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Refactor Christmas, Be Agile, and Be Happy

Here is a great story of Ruby on Rails being used for a great non-profit fundraiser idea that I can’t wait to buy into. This Christmas I was truly unhappy with the amount of gifts that flooded our family’s lives. Its just become too much and I feel like Heather and I need to take the lead by giving something truly meaningful like a half a day of a cancer researcher’s time, buy a week of landmine detection for a mere $55, or displace cocaine farms in Columbia by subsidizing coffee bean farms.

Well Bruce is fortunate enough to have an opportunity to build this with Rails. And the results have been phenomenal:

The founder considered Java for scalability and stability, but the early bids came back and the project looked too expensive and complex…. Our team built the initial version of the site at about one fifth of the projected cost of bids using other languages, and in about one sixth of the projected time. Rails has absolutely been critical to our productivity and success.

Be Agile and Be Happy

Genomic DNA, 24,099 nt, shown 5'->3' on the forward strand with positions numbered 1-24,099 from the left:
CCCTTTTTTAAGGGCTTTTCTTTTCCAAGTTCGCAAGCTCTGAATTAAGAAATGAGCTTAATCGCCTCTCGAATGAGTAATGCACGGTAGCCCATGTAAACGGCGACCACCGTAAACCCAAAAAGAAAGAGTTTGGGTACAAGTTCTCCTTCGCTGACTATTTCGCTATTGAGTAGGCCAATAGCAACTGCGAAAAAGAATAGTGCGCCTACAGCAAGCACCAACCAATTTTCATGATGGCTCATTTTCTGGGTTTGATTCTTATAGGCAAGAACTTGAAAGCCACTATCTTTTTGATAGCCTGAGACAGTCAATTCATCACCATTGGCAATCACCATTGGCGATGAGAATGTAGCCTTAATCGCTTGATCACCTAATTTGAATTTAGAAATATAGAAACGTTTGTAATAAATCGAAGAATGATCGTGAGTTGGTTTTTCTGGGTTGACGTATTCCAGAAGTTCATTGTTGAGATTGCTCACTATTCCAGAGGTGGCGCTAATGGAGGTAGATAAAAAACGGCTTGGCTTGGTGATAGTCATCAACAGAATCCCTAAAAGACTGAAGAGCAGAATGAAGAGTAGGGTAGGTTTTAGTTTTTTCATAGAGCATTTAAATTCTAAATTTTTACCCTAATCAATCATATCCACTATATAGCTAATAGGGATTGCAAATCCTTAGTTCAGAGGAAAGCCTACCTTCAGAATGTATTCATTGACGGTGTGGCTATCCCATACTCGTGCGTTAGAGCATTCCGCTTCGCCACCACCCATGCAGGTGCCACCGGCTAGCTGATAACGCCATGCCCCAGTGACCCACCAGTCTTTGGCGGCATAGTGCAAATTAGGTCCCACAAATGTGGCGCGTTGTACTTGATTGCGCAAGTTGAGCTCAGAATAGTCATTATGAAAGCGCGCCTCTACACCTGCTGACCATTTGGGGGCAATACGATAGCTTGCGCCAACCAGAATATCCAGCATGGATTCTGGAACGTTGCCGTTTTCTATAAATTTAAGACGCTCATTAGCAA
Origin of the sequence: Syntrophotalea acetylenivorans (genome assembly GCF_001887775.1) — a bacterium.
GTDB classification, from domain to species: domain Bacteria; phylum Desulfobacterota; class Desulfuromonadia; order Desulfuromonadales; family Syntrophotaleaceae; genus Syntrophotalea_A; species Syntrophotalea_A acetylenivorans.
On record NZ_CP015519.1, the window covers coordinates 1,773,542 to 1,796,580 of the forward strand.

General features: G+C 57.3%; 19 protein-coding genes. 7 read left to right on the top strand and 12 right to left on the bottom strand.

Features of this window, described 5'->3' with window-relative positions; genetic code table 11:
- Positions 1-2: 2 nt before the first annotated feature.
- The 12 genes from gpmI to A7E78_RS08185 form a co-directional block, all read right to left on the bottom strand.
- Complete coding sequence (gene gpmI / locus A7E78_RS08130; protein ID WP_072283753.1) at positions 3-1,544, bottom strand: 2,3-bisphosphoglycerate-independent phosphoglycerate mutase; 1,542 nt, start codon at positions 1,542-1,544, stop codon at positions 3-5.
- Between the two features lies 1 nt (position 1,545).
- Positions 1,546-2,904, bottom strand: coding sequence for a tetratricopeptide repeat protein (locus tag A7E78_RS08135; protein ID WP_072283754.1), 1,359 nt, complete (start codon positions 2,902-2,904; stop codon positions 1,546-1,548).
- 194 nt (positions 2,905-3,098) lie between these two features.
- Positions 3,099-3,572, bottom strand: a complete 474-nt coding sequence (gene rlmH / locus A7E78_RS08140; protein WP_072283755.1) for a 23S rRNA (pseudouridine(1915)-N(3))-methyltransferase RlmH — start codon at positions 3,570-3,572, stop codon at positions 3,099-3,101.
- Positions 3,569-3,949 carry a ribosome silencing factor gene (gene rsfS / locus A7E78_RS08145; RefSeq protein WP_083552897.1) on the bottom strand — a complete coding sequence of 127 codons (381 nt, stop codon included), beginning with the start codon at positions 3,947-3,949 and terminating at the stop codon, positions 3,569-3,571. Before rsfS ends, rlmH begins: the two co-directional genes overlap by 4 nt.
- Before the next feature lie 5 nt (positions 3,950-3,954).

And I love Bruce’s take on agile programming. I really hadn’t taken the time to figure out what agile development really meant but its very close to where I find my method today:

* We focus our process around short, sharp one-week iterations. We deploy at least weekly.
* Instead of forcing quality through the funnel of a formal test cycle, we rely heavily on our developers to build test cases as we code.
* We are not afraid to refactor when it suits our business purposes. We refactor to improve code quality, address requirements, or improve flexibility.
* We manage minor requirements weekly, and major requirements monthly.
* We maintain tight communication with our business users through weekly demos, even though our team is distributed.
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